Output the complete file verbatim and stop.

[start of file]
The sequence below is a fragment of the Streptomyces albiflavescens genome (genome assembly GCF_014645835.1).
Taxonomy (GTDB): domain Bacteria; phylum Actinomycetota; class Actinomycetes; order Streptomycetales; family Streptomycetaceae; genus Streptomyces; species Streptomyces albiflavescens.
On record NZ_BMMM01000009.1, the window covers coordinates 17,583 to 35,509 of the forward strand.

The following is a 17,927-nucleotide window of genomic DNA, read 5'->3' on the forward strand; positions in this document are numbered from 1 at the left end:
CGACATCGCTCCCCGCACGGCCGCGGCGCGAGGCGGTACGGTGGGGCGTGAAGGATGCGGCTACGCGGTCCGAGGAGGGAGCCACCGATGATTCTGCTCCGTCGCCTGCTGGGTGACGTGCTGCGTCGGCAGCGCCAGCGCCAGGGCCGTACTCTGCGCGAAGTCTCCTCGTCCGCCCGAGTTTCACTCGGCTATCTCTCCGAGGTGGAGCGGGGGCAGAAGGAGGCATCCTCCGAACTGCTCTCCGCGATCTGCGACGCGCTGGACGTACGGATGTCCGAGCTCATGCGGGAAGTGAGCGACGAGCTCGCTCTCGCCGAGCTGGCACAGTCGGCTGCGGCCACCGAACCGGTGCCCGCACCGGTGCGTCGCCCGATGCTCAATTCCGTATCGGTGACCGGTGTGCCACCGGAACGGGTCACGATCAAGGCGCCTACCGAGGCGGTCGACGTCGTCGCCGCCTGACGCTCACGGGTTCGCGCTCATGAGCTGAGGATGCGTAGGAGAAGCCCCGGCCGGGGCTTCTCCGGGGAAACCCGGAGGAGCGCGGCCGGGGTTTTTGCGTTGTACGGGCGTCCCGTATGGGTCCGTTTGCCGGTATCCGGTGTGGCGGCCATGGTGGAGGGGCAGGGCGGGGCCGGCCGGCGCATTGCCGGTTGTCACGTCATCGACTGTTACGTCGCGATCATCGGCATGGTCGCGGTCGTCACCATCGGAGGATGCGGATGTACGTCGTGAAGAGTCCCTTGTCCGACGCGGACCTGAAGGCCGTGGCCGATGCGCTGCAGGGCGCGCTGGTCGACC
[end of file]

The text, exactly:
The sequence below is a fragment of the Streptomyces albiflavescens genome (genome assembly GCF_014645835.1).
Taxonomy (GTDB): domain Bacteria; phylum Actinomycetota; class Actinomycetes; order Streptomycetales; family Streptomycetaceae; genus Streptomyces; species Streptomyces albiflavescens.
On record NZ_BMMM01000009.1, the window covers coordinates 17,583 to 35,509 of the forward strand.

The following is a 17,927-nucleotide window of genomic DNA, read 5'->3' on the forward strand; positions in this document are numbered from 1 at the left end:
CGACATCGCTCCCCGCACGGCCGCGGCGCGAGGCGGTACGGTGGGGCGTGAAGGATGCGGCTACGCGGTCCGAGGAGGGAGCCACCGATGATTCTGCTCCGTCGCCTGCTGGGTGACGTGCTGCGTCGGCAGCGCCAGCGCCAGGGCCGTACTCTGCGCGAAGTCTCCTCGTCCGCCCGAGTTTCACTCGGCTATCTCTCCGAGGTGGAGCGGGGGCAGAAGGAGGCATCCTCCGAACTGCTCTCCGCGATCTGCGACGCGCTGGACGTACGGATGTCCGAGCTCATGCGGGAAGTGAGCGACGAGCTCGCTCTCGCCGAGCTGGCACAGTCGGCTGCGGCCACCGAACCGGTGCCCGCACCGGTGCGTCGCCCGATGCTCAATTCCGTATCGGTGACCGGTGTGCCACCGGAACGGGTCACGATCAAGGCGCCTACCGAGGCGGTCGACGTCGTCGCCGCCTGACGCTCACGGGTTCGCGCTCATGAGCTGAGGATGCGTAGGAGAAGCCCCGGCCGGGGCTTCTCCGGGGAAACCCGGAGGAGCGCGGCCGGGGTTTTTGCGTTGTACGGGCGTCCCGTATGGGTCCGTTTGCCGGTATCCGGTGTGGCGGCCATGGTGGAGGGGCAGGGCGGGGCCGGCCGGCGCATTGCCGGTTGTCACGTCATCGACTGTTACGTCGCGATCATCGGCATGGTCGCGGTCGTCACCATCGGAGGATGCGGATGTACGTCGTGAAGAGTCCCTTGTCCGACGCGGACCTGAAGGCCGTGGCCGATGCGCTGCAGGGCGCGCTGGTCGACC